(Available at no cost on: http://www.cdc.gov/niosh/nmam/default.html)
39 new sampling and analytical methods
18 revised sampling and analytical methods
7 chapters on sampling and analytical issues
NIOSH Manual of Analytical Methods (NMAM), 5th edition
(Available at no cost on: http://www.cdc.gov/niosh/nmam/new.html)
2 new sampling and analytical methods
NIOSH 7704 NIOSH 9110
Development of sampling and analytical methods that are specific, accurate and reliable are essential to making correct decisions on worker exposures, performing risk assessments and determining if workplace controls are effective. The objectives the NIOSH Manual of Analytical Methods are to:
1. Provide measurements with known quality and reliability,
2. Support government health policy and industry,
3. Avoid the risks to human health of producing workplace exposure data that are not sound.
The occupational health community relies upon accurate and reliable methodologies to determine worker exposures to hazards in the workplace. CDC/NIOSH resources are combined with the resources of other laboratories to meet the National Occupational Research Agenda (NORA) goal to promote safe and healthy workplaces through interventions, recommendations, and capacity building by: 1) developing hazard assessment measurement methods, 2) supporting NORA and U.S. Surgeon General Healthy People 2010 goals that require monitoring methods, and 3) fostering the development of partnerships with the private sector, other government agencies, and universities to prevent occupational diseases. This project provides for the development, evaluation, review and dissemination of measurement methods for the NIOSH Manual of Analytical Methods (NMAM). Measurement methods are developed to: 1) permit the measurement of hazards with known quality and reliability; 2) ensure that comparable results can be obtained nationally and internationally, 3) support occupational health policy and industry and 4) avoid the risks for human health of producing workplace hazard exposure data that are not sound.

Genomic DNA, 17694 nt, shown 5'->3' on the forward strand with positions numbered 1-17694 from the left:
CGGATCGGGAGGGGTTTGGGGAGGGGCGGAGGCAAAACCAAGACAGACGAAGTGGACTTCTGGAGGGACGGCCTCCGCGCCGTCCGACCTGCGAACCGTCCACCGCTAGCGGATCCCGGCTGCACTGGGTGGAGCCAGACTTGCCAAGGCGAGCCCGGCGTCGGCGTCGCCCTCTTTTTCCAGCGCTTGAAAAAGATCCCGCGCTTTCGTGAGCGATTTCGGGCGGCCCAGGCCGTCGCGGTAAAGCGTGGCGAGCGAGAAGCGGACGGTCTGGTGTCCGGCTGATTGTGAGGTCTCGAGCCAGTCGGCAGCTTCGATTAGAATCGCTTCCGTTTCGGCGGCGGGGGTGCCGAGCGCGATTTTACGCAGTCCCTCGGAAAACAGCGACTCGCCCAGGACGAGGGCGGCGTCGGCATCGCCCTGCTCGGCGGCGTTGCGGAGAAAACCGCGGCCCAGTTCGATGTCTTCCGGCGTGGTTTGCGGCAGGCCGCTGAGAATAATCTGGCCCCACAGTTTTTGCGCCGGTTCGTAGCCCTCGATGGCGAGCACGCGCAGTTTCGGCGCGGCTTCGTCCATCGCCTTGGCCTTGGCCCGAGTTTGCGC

This project contributes to the advancement of most if not all, NIOSH programs. The research addresses Other Cross-Sector Programs - Exposure Assessment strategic goals. The first strategic goal to develop or improve assessment strategies to understand and prevent work-related illnesses and injuries are addressed by publishing NMAM chapters on various exposure assessment strategies. The second strategic goal to develop or improve specific methods and tools to assess worker exposures to critical occupational agents and stressors are addressed by publishing sampling and analytical measurement methods. Project directly supports Cancer, Reproductivem and Cardiovascular Disease goa 09PPCRCAOG1.2.3 which is aimed at enhancing the relevance of CRC research in the NIOSH Manual of Analytical Methods or similar collections.
Workers can be exposed to a variety of hazards by industrial processes and products. The presence of hazards needs to be limited. The development of sampling and analytical methods that are specific, accurate and reliable are essential to making correct decisions on worker exposures and to determining if workplace controls are effective.